- PokerStars PA drove $2.7 million in revenue in the first month of 2021
- The January revenue was 26% higher year-over-year but still far from the all-time high posted back in April
- Pennsylvania is soon hoping to see other poker brands as well as join the Multi-State Internet Gaming Agreement, or the single liquidity
The state of Pennsylvania registered another steady month in poker, with PokerStarsPA generating $2.7 million in revenue in January.
PokerStars PA Drives Steady Revenue in January
Pennsylvania has started online poker on a steady footing in January, driving some $2.7 million in revenue as reported by the Pennsylvania Gaming Control Board (PGCA). Overall, PokerStars PA, the sole card room operating in the Keystone State, has been posting $2.7 million for several months. That is a far cry from the state’s all-time high in April 2020 when the pandemic forced widespread shutdowns and many people tuned in to play.
Nevertheless, January 2021 was 26% higher year-over-year, according to Pokerfuse, a website that analyzes poker and offers a detailed breakdown of monthly revenue results. PokerStars has kept the competitive circuit equally busy, featuring a 2021 Winter Series event with numerous mini-tournaments.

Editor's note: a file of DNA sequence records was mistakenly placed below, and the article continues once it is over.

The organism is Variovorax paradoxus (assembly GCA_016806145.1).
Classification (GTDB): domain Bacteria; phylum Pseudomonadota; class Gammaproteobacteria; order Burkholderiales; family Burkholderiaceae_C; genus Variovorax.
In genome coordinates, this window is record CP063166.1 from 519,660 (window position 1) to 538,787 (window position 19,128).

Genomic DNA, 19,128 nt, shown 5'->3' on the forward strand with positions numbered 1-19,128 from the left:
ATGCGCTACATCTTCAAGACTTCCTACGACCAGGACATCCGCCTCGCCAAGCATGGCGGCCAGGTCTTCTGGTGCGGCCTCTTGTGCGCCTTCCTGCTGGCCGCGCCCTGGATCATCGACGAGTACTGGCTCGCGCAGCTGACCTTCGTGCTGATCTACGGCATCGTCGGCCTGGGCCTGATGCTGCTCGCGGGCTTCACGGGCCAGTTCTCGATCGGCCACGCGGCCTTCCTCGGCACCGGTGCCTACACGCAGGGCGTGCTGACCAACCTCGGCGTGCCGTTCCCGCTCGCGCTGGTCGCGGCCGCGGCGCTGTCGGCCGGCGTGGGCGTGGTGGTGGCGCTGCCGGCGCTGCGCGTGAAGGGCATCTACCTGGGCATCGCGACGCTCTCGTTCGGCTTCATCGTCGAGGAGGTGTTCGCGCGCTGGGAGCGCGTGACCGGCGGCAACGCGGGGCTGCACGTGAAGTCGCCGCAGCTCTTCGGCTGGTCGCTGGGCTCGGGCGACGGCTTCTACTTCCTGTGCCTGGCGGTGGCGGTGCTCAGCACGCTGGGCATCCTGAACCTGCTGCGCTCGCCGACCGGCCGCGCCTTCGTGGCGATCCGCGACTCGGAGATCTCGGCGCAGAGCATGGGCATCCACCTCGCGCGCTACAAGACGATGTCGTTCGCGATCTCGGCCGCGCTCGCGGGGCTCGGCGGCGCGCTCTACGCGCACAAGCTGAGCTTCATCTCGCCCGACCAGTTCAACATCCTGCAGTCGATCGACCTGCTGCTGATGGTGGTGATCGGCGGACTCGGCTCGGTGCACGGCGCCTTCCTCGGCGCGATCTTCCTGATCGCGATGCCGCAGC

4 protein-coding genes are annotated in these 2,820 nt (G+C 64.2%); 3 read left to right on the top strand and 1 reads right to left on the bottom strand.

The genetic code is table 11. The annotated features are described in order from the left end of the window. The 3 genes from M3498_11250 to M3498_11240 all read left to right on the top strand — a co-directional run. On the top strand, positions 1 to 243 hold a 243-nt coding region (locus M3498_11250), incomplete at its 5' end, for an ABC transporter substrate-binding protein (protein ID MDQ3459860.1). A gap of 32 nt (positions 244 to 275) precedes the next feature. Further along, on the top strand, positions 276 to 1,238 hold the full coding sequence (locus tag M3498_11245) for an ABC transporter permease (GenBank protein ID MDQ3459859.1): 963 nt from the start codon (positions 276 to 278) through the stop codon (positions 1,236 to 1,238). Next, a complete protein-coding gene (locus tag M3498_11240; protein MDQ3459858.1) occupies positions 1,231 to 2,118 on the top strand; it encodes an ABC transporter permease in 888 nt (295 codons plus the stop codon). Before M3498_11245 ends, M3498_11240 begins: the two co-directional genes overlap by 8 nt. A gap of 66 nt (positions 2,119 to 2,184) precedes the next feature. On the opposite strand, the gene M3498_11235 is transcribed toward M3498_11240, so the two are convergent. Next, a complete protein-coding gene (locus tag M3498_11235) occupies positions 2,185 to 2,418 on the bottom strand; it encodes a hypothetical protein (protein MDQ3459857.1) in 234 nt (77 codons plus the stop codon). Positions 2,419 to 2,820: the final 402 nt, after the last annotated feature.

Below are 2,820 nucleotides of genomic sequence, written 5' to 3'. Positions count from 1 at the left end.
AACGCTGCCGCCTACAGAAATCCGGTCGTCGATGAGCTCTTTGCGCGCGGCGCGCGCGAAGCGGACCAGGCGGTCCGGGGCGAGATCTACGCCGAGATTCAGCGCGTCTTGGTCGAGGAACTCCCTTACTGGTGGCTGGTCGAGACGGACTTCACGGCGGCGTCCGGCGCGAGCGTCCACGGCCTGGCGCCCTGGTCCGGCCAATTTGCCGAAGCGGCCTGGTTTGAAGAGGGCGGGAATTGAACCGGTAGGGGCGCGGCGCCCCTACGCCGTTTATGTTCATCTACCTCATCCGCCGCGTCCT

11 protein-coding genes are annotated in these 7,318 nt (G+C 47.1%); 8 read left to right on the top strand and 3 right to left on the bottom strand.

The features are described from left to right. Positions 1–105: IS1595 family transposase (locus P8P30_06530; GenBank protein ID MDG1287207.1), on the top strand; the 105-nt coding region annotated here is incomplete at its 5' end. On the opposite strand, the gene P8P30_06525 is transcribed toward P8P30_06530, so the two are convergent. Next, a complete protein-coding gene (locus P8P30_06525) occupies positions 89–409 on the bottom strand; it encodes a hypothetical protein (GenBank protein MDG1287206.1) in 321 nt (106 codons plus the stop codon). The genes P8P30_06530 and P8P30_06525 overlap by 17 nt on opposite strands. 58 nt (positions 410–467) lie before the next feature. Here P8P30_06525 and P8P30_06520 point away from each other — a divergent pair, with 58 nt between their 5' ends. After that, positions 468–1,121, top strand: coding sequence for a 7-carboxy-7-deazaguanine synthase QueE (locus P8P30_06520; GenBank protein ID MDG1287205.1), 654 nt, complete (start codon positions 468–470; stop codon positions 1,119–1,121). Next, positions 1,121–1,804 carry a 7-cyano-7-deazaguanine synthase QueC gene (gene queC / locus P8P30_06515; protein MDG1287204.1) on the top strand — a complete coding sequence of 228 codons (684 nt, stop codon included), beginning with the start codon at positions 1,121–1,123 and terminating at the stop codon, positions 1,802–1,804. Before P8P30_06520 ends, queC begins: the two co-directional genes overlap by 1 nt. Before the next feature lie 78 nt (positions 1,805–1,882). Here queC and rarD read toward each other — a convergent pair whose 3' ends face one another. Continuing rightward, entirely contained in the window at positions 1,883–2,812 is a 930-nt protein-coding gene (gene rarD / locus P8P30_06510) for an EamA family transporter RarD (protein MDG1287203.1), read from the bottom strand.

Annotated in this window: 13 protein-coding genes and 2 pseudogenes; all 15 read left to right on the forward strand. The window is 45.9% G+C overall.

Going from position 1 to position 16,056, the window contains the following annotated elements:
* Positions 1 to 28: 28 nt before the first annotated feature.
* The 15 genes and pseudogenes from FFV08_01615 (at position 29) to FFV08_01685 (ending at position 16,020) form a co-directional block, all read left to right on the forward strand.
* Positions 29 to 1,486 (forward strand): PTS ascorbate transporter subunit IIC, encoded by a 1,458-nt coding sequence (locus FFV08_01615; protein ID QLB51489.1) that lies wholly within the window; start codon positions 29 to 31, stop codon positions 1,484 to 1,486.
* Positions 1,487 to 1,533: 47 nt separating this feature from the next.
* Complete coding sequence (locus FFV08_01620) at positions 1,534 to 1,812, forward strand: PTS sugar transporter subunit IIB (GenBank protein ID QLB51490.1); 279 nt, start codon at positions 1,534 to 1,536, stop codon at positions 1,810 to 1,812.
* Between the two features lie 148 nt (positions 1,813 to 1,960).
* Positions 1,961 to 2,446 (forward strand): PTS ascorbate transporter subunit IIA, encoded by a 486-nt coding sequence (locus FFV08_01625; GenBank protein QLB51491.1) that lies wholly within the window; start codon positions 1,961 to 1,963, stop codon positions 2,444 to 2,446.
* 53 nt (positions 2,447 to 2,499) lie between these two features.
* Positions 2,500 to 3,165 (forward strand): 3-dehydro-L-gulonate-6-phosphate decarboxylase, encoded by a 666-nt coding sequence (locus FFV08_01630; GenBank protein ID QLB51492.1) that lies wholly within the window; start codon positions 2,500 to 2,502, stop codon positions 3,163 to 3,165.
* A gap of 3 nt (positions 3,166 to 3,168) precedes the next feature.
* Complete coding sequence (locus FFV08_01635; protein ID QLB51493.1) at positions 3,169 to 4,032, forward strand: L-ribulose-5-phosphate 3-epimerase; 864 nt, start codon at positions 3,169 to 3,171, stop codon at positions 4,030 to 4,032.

Yet, this may be the last month of PokerStars PA being the sole player in the country’s poker market. A slew of new entries is just around the corner, with BetMGM Poker, partypoker, and Borgata Poker all rattling their sabers and looking for an entry.
While BetMGM is prioritizing Michigan by the look of it, the other two should be heading into the state before long. The same applies to WSOP PA and 888 Poker 8. In fact, Poker 8 should be coming to the Keystone State, as confirmed by 888 chief executive Yaniv Sherman. GGPoker has too obtained a license, but only as a supplier for the time being.
Welcome the Single Liquidity in Pennsylvania
This begs the question of whether the inundation of new poker rooms would boost audiences. The chances are that more players would seek out to play. The idea of joining a new card room appeals, but how friendly would these be to new players would ultimately determine whether players stick or move on to another form of entertainment.
Of course, the biggest spike in traffic for the poker community would be none other than the Multi-State Internet Gaming Agreement (MSIGA), colloquially known as the single liquidity. Presently, not all states share liquidity, nor do all card rooms.
Bringing all under the same roof would mean a huge surge in online poker traffic as well as more prize pools. Entries from Michigan and West Virginia could be complete game-changers as they would bring thousands of new players giving the game of poker a proper boost.